At 8:15 am on Monday, February 9, the Supreme Court of the United States issued a one sentence order denying the request of the Alabama Attorney General for a stay of the District Court order while the Supreme Court ponders the constitutionality of state laws banning same sex marriage. The wording of the order is illuminating:
"The application for stay presented to JUSTICE THOMAS and referred by him to the Court is denied."Is this not in itself revealing? Justice Thomas could have issued the stay -- he had it in his hands to delay once more the entry of same sex couples into the institution of marriage in the state of Alabama -- but he chose instead to refer the matter to the entire Court. He then attached a blistering dissent (joined by Justice Scalia) in which he concluded:
"I would have shown the people of Alabama the respect they deserve and preserved the status quo while the Court resolves this important constitutional question."And taking only the state of the litigation into account Justice Thomas was entirely correct. Normally, almost invariably in fact, orders changing the law in significant ways are stayed while those orders are on appeal. The District Court order revolutionizes the law of Alabama -- it strikes down a popularly-adopted state constitutional amendment and alters state law defining the institution of marriage. One might rationally conclude that a stay on appeal was not only appropriate but well nigh mandatory.
But of course there was more to this case than a change to Alabama law. There was also Chief Justice Moore's order to the Probate Judges demanding that they disobey the order of the District Court. What did the justices of the Supreme Court of the United States think of that? They did not reveal their thoughts in their one-sentence denial of the stay, nor did Justice Thomas refer to Justice Moore's attempted resurrection of the theories of interposition and nullification. I can only imagine -- I can only project my thoughts onto the seven justices who denied the stay. And those thoughts would have included the reminder that "This Constitution ... is the supreme law of the land, and the judges of every state shall be bound thereby...."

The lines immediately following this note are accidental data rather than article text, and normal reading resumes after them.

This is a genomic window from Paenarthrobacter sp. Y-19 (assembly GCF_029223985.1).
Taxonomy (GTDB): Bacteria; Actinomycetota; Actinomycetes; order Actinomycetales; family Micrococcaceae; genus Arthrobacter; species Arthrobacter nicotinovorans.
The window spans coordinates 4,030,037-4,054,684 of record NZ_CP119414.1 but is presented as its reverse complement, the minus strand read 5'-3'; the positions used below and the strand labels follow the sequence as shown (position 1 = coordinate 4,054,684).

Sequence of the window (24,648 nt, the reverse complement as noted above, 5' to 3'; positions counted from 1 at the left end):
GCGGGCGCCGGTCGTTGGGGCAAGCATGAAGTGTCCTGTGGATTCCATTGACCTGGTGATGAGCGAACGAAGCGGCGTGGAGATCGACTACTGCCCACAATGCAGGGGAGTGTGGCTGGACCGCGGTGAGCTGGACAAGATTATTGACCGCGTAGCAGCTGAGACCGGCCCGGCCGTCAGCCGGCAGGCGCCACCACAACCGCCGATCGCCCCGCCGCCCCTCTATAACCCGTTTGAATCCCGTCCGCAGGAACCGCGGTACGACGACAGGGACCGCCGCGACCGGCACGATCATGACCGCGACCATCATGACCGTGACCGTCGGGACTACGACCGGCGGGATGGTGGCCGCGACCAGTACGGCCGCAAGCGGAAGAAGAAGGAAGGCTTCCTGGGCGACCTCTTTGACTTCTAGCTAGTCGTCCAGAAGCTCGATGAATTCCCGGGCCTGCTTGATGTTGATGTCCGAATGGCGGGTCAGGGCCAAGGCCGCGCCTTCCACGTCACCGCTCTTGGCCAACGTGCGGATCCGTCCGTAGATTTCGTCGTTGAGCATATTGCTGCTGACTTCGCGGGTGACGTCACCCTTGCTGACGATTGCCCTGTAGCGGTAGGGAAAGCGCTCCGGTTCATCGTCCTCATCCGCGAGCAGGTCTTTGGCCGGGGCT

And while Justice Thomas is entirely correct that it is necessary to show "the people of Alabama the respect they deserve," it is also necessary to remember that the people of Alabama include gay and lesbian couples who wish to marry, and that they as well must be shown respect. All people deserve respect. That is what Due Process requires. That is what Equal Protection enshrines. Let us not forget that.
Monday morning at 9:00 some Alabama Probate Courts opened for business and began issuing marriage licenses to same sex couples ... Tori Sisson and Shante Wolfe were the first. Other courts either did not issue marriage licenses to same sex couples or did not issue them at all.
Governor Bentley passed up Justice Moore's implied invitation to punish Probate Judges who issued marriage licenses to same sex couples in violation of Alabama law. In his statement issued Monday he bemoaned the refusal of the federal courts to stay the District Court's order, but the Governor declared that he would take no action at all against any Probate Judge ... apparently no matter what that Probate Judge decided to do:
I will not take any action against Probate Judges, which would only serve to further complicate this issue.To his great credit Governor Bentley reaffirmed his administration's commitment to the Rule of Law:
We will follow the rule of law in Alabama, and allow the issue of same sex marriage to be worked out through the proper legal channels.The original District Court order was directed to the state Attorney General, not the Probate Judges. If a probate judge chose not to voluntarily comply with the original court order it was necessary to file another suit naming that judge as a defendant. That was done in Mobile County, and after a hearing on Thursday the District Court issued an order to Mobile County Probate Judge Don Davis to begin issuing marriage licenses to same sex couples.
What will happen today? According to Russ Corey, Still no go for gays in Shoals Times Daily (2/13/`5) the Probate Judges in several counties were reviewing the latest court order to Judge Davis and would decide what to do this morning.
Well, tomorrow is Valentine's Day, folks! And Spring is not only in the air, it is in our step! Love springs eternal, and for that we can be eternally grateful!